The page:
“I am trying to protest,” he says. “I am protesting about everything. I am tackling with God, not protesting just about the state of planet earth. Human nature is strong but with many loop-holes, as if God did not finish his work. For me this is the real civil war.”
Mufarrij himself grew up during Lebanon’s Civil War. “I lived the war,” he says. “The war affected me. I was against it. Some people believe in war like they do religion. I am often asked why I don’t paint my feelings about the war. But I did not wish to draw a Picasso’s ‘Guernica’ of screaming heads and broken bodies.”
In painting, Mufarrij seems to be searching for his own vocabulary, making his work an exhilarating discovery of different levels of self. “Religion is like sex,” he explains. “It is deeply personal, and spirituality, for me, is a constant tension between the spiritual and material. You do not know where to settle yourself.”
His restless brush stokes seem to transgress these dualistic tensions. Yet what is most striking is how he manages to fuse this intensity and range of color with such speed without destroying or muddying the purity of his colors.
He achieves this through a variety of experimental paint-application techniques, augmenting brushes with kitchen knives and tree branches, sometimes applying paint directly from the tube. There are no rules and no boundaries, especially in his constant exploration and experimentation with color. “I try to discover new colors, new methods. When I achieve this I fly out of earth.”
Mufarrij only uses acrylic paint. “Acrlylic dries quicker and I have no patience,” he explains. “It suits me and oil is clumsy. I try to expose it and give it more life by discovering the colors as the tube doesn’t give it to you. You have to prepare your colors and to do so you have to know your colors.”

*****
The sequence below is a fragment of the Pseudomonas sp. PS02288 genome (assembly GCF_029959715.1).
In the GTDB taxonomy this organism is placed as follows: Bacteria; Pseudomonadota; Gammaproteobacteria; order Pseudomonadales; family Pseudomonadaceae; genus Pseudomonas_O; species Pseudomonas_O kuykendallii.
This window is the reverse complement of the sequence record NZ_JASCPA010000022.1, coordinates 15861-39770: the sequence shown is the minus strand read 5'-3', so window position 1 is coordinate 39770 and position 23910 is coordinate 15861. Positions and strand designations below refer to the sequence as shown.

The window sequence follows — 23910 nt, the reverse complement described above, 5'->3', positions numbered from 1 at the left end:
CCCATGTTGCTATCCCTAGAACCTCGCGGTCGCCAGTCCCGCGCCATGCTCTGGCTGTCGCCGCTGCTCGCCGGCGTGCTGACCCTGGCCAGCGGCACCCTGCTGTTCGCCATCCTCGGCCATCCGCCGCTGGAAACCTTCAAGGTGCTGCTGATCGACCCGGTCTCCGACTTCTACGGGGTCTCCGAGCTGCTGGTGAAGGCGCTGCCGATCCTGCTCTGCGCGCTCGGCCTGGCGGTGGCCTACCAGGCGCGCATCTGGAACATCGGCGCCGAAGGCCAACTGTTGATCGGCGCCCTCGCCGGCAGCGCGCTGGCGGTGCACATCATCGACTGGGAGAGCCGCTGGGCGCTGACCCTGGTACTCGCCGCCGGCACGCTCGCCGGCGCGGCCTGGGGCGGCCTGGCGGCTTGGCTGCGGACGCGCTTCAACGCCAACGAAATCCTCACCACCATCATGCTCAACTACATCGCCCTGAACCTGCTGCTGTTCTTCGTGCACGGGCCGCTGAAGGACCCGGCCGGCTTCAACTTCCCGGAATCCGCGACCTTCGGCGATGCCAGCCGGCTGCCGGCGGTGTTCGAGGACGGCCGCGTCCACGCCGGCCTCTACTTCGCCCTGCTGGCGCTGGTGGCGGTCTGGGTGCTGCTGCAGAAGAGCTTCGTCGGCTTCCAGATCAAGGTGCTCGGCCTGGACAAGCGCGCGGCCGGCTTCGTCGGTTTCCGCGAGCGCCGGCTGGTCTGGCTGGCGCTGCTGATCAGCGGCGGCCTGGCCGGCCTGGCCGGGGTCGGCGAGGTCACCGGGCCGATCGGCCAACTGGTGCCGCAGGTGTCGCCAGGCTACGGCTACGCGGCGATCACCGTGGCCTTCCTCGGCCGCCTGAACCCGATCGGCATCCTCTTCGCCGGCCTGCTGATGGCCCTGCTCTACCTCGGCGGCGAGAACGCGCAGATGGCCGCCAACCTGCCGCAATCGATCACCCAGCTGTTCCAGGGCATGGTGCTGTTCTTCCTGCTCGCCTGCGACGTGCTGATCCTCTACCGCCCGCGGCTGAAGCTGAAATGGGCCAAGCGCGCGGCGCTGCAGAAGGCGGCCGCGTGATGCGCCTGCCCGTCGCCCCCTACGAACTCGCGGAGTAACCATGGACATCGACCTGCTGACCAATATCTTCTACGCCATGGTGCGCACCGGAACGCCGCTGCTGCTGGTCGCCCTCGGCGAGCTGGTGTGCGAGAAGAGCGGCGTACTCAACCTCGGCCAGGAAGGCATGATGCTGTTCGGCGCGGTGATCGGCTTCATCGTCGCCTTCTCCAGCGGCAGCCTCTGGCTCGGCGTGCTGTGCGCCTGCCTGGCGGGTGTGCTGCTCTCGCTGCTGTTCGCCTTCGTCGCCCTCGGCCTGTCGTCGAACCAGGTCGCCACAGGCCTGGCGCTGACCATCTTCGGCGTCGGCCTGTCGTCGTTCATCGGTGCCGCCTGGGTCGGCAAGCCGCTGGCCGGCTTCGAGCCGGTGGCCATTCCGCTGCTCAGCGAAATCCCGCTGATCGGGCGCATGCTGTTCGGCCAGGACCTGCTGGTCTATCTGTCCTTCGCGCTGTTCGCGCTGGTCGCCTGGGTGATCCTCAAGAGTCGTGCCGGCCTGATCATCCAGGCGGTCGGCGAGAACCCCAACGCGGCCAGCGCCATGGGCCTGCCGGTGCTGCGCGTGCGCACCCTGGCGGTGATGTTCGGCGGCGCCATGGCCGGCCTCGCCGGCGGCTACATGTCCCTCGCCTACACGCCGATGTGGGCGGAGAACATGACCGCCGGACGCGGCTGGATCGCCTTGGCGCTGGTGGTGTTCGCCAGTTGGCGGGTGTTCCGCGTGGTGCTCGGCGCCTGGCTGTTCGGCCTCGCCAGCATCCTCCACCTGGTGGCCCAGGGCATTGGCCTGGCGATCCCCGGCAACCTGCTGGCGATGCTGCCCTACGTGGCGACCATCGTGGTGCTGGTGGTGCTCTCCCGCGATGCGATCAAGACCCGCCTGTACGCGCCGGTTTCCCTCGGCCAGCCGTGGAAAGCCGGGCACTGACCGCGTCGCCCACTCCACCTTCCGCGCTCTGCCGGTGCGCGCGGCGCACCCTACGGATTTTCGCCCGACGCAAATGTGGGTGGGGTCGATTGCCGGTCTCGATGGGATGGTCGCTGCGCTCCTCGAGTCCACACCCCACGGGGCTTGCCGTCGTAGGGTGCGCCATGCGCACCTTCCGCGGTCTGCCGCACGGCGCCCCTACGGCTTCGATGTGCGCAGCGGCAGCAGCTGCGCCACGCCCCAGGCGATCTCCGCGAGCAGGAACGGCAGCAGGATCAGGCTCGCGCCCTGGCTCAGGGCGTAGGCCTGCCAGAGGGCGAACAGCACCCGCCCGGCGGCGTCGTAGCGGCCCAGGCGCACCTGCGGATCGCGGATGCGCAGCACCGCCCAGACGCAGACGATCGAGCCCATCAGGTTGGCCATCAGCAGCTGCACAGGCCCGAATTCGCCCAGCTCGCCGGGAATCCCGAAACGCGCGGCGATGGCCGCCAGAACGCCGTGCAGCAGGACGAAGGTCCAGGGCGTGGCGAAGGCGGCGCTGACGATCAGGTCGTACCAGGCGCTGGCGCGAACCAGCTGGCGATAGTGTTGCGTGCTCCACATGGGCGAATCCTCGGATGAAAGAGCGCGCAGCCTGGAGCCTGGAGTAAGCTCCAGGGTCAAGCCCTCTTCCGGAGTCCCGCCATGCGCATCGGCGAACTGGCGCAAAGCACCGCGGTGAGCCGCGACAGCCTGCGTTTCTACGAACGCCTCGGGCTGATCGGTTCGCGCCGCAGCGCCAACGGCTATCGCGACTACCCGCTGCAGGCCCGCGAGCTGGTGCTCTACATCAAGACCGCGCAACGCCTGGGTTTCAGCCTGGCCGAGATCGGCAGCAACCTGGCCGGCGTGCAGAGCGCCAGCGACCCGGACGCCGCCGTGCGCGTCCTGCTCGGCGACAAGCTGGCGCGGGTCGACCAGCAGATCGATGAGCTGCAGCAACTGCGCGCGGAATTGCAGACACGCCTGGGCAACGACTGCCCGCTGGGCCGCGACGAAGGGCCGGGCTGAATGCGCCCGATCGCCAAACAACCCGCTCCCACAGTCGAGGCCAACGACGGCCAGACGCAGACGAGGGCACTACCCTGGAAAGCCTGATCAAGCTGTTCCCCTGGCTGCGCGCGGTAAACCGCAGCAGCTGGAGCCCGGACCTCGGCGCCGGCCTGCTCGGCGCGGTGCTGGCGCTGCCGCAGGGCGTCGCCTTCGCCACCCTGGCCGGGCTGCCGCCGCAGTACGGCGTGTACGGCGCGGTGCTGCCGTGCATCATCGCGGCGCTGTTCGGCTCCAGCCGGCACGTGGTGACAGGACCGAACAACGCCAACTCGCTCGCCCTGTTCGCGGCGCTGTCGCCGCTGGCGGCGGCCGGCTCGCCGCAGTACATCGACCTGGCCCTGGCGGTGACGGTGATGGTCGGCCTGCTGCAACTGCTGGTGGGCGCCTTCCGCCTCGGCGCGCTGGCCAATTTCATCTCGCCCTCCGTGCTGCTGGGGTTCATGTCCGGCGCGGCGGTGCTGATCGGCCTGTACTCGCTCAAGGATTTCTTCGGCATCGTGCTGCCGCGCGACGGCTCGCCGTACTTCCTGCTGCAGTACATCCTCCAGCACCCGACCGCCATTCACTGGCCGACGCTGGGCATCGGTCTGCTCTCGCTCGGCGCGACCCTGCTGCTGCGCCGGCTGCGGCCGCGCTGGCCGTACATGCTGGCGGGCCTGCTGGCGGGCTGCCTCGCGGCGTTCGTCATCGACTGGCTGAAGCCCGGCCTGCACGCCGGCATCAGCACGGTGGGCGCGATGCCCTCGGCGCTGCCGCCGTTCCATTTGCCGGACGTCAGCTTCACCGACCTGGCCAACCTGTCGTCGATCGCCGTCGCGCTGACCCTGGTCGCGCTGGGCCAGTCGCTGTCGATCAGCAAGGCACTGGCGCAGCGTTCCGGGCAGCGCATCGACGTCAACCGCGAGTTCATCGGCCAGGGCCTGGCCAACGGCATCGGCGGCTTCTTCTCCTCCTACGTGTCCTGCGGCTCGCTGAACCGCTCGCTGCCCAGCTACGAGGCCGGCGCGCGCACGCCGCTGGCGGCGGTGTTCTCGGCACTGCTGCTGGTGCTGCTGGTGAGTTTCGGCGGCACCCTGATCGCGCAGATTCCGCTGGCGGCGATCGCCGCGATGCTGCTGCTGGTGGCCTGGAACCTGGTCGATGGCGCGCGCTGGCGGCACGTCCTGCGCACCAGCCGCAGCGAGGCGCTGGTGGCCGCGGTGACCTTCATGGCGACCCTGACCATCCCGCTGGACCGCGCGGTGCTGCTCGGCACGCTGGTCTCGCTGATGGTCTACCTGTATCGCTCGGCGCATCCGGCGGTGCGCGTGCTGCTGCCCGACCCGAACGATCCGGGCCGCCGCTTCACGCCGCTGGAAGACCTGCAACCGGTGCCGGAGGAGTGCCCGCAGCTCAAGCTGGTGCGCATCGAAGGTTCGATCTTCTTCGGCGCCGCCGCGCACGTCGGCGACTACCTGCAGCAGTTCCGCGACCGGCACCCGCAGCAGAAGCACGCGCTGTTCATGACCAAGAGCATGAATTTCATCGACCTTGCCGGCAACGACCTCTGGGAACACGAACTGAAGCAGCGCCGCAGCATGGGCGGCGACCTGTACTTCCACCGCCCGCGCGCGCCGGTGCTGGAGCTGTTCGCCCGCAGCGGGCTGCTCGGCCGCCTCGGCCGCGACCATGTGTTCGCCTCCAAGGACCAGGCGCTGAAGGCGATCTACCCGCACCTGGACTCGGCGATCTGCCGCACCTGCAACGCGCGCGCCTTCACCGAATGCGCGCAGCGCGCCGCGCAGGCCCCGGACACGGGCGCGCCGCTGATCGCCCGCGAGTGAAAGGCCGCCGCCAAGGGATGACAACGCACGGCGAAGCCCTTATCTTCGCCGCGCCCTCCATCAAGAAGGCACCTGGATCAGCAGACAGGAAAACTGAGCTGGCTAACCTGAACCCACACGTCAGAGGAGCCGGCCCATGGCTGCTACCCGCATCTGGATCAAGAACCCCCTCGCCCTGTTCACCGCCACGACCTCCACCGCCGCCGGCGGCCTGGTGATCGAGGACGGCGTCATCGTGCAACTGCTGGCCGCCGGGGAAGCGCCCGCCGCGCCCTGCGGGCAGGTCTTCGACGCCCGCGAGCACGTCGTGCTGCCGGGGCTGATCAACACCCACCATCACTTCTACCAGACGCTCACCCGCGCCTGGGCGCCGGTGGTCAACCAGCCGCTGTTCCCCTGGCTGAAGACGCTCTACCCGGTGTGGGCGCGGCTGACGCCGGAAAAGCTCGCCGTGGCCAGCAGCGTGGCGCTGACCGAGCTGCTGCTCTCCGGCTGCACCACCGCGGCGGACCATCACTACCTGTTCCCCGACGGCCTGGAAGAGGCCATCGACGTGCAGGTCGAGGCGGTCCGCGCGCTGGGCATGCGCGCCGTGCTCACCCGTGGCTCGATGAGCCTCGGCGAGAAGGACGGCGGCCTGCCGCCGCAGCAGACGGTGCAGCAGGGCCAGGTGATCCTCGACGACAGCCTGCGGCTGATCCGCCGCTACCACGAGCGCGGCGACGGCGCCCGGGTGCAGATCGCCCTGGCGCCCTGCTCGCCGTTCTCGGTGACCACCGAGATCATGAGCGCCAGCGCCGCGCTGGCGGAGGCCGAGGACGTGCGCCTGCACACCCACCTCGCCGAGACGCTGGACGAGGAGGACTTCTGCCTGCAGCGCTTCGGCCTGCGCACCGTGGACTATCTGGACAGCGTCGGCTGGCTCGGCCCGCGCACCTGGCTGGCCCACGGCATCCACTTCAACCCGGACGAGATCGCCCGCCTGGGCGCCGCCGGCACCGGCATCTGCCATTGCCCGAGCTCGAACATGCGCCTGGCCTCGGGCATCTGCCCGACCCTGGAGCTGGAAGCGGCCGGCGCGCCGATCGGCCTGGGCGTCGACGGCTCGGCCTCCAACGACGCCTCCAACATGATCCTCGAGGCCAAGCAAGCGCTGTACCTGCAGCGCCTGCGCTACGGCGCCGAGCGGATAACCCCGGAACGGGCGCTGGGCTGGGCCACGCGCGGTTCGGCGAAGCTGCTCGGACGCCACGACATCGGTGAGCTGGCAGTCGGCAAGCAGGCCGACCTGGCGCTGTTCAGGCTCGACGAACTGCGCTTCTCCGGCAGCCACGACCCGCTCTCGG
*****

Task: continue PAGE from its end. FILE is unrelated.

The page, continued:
Lebanese painting is renowned for its use of vivid and luminous colors, attributed to the quality of sunlight here. With his range of synchronized color combination, Mufarrij pushes the boundaries of color viscosity to a point where color seems to become sound. It is here that he enters unchartered territory.
“Talent is one thing but you have to educate it,” he says. “It is like a fountain. It does not stop.”
Mufarij’s talent is still being discovered. He acknowledges his influences and shows concern about mimicry. “You cannot but be influenced by painters but I do not want to imitate anyone,” he says. “I want to make something new. I feel I have something different.”
He says he never used to want to exhibit his work as he was not interested in the materialistic side of the art world. Art for him was therapeutic and he would give his paintings as gifts to friends and family.
Art critic Cesar Nammour argued that the public should see his work and published the artist’s full collection in his book “Khalil Mufarrij.” Last year, Mufarrij exhibited his paintings at the Surface Libre Gallery in his first and only exhibition, “Evolution.”
“You cannot have peace in the world without art,” he says. “It is the only solution to keeping an open mind. It teaches tolerance and how to be creative. It makes you try things. I for myself am no longer a nationalist. The whole planet is one village. We are all very close to feeling the same.”                           
A version of this article appeared in the print edition of The Daily Star on February 18, 2012, on page 16.